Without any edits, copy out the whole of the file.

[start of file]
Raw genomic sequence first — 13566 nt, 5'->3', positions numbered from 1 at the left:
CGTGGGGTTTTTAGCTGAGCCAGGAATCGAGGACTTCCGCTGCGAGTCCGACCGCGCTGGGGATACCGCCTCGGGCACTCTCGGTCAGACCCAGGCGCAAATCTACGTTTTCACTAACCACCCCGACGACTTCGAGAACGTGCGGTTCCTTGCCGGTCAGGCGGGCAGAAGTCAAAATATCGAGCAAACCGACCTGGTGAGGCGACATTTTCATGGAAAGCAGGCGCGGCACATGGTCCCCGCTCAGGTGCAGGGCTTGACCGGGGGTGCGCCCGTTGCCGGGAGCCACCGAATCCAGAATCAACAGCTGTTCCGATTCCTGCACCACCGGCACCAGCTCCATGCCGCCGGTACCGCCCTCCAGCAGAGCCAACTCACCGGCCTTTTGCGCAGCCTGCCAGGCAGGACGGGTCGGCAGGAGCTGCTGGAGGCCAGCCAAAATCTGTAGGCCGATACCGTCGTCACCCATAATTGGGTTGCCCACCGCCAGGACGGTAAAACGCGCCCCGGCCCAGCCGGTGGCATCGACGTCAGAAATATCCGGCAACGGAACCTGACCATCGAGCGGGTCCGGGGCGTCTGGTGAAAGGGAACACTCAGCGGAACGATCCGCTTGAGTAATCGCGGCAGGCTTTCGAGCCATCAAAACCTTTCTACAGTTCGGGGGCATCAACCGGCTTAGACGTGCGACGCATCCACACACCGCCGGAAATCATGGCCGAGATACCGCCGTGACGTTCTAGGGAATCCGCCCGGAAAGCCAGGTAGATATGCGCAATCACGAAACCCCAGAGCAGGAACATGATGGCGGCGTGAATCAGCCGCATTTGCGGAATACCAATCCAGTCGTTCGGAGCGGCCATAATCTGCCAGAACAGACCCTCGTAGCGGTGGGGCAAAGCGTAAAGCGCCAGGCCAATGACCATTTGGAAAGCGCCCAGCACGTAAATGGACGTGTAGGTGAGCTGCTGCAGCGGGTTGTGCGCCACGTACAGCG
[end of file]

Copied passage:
Raw genomic sequence first — 13566 nt, 5'->3', positions numbered from 1 at the left:
CGTGGGGTTTTTAGCTGAGCCAGGAATCGAGGACTTCCGCTGCGAGTCCGACCGCGCTGGGGATACCGCCTCGGGCACTCTCGGTCAGACCCAGGCGCAAATCTACGTTTTCACTAACCACCCCGACGACTTCGAGAACGTGCGGTTCCTTGCCGGTCAGGCGGGCAGAAGTCAAAATATCGAGCAAACCGACCTGGTGAGGCGACATTTTCATGGAAAGCAGGCGCGGCACATGGTCCCCGCTCAGGTGCAGGGCTTGACCGGGGGTGCGCCCGTTGCCGGGAGCCACCGAATCCAGAATCAACAGCTGTTCCGATTCCTGCACCACCGGCACCAGCTCCATGCCGCCGGTACCGCCCTCCAGCAGAGCCAACTCACCGGCCTTTTGCGCAGCCTGCCAGGCAGGACGGGTCGGCAGGAGCTGCTGGAGGCCAGCCAAAATCTGTAGGCCGATACCGTCGTCACCCATAATTGGGTTGCCCACCGCCAGGACGGTAAAACGCGCCCCGGCCCAGCCGGTGGCATCGACGTCAGAAATATCCGGCAACGGAACCTGACCATCGAGCGGGTCCGGGGCGTCTGGTGAAAGGGAACACTCAGCGGAACGATCCGCTTGAGTAATCGCGGCAGGCTTTCGAGCCATCAAAACCTTTCTACAGTTCGGGGGCATCAACCGGCTTAGACGTGCGACGCATCCACACACCGCCGGAAATCATGGCCGAGATACCGCCGTGACGTTCTAGGGAATCCGCCCGGAAAGCCAGGTAGATATGCGCAATCACGAAACCCCAGAGCAGGAACATGATGGCGGCGTGAATCAGCCGCATTTGCGGAATACCAATCCAGTCGTTCGGAGCGGCCATAATCTGCCAGAACAGACCCTCGTAGCGGTGGGGCAAAGCGTAAAGCGCCAGGCCAATGACCATTTGGAAAGCGCCCAGCACGTAAATGGACGTGTAGGTGAGCTGCTGCAGCGGGTTGTGCGCCACGTACAGCG